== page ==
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Discussion Starter · #1 ·
Hi all,


I hope someone with the expertise in this subject would tell me otherwise. First, my current setup: Pioneer 503cmx with PDA-5002, Panny RP-82 DVD player into Input1 via VGA-Component breakout cable. With this setup, the DVD playback is excellent with the RP-82 being very well regarded here on this forum.


However just like many 503cmx owners, I want more as I've read many posts on this forum that with a proper HTPC setup you can achieve almost HD quality for DVD playback. Last night, I did a quick experiment with my existing PC which is a Pentium4 with GeForce3 TI 200 card and DVI output. Using the standard WinXP controls, I was able to set the card at the Pio's native res at 1280x768 @ 60Hz and connected to the Pio via a DVI-I cable. WinXP displayed sharp on the plasma as expected. Then I proceeded to pop in the Spiderman DVD which gave me one of the best PQ for the Pio. The software DVD player is Interactual. The result was rather a disappointment as the PQ was not as sharp and vibrant compared to the RP-82. Again this was straight connection to my general purpose PC using an OK software DVD player and no tweaking whatsover.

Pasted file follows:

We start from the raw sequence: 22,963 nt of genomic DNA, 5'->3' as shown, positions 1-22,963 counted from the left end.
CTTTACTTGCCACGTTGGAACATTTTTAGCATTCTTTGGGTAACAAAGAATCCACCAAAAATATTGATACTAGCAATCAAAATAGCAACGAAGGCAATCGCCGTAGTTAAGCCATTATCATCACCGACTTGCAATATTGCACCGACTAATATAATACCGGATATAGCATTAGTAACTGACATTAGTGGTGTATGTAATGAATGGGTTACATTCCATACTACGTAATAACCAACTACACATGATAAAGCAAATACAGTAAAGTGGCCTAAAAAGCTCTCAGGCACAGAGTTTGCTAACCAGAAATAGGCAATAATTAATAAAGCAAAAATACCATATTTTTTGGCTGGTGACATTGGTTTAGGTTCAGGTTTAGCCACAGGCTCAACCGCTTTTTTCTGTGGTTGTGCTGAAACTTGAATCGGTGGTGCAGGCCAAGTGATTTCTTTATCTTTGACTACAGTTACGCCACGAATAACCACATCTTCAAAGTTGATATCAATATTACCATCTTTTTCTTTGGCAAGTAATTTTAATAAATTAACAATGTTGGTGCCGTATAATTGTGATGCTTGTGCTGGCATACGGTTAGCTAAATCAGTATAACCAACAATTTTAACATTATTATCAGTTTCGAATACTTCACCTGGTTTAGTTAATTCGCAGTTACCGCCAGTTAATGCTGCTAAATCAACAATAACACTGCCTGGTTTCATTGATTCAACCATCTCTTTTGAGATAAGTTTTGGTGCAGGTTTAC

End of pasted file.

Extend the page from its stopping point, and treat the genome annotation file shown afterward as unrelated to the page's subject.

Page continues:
I guess I was expecting the PQ with this setup would be close to the RP-82. If this is the case then I'll take the plunge to build a dedicated HTPC with the best hardware and software such as Radeon 9700, TheaterTek, PowerStrip...


Sorry for a long post but my questions are:


1. With the mentioned DVI setup, I don't think I need PowerStrip as the video card is already running a the plasma's native res and refresh rate, and this is the optimal res I can achieve with a HTPC correct?


2. I've ordered TheaterTek which many forum members consider to be the best software DVD player. Do you think this will substantially improve the PQ compared to the Interactual player?


3. Can a newer video card like Radeon 9700/9500 give me better PQ than the NVidia I have?


4. Am I missing something with my assumption regarding HTPC DVD playback?


I expect to get TheaterTek today or tomorrow, I'll post the results.


Thanks in advance for all your inputs.
 

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Quote:
Can a newer video card like Radeon 9700/9500 give me better PQ than the NVidia I have?
dood, making that change is about as big a change as getting a new DVD player. without question, getting the Radeon will make the biggest difference- more color bit depth, yada yada yada...


software players will also make a noticeable difference. check out the htpc forum for the various recommendations.